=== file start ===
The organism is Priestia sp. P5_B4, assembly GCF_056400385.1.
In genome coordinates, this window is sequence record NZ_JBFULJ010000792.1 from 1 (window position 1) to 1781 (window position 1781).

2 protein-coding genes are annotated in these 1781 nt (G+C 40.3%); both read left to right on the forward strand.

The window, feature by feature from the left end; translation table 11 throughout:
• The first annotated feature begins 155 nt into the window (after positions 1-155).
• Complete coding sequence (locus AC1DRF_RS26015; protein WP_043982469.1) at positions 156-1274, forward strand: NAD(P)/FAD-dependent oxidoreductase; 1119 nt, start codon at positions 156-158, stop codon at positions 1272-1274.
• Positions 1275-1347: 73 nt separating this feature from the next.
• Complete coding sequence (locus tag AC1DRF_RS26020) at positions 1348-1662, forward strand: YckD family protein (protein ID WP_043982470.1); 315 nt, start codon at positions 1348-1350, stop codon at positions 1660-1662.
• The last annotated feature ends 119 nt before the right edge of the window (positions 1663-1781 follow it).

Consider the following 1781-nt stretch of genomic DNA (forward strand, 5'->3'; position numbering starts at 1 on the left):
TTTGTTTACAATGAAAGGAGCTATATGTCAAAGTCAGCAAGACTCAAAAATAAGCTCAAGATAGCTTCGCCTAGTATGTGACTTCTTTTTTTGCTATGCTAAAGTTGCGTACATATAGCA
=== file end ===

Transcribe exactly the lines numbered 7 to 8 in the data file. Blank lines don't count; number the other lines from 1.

• Positions 1275-1347: 73 nt separating this feature from the next.
• Complete coding sequence (locus tag AC1DRF_RS26020) at positions 1348-1662, forward strand: YckD family protein (protein ID WP_043982470.1); 315 nt, start codon at positions 1348-1350, stop codon at positions 1660-1662.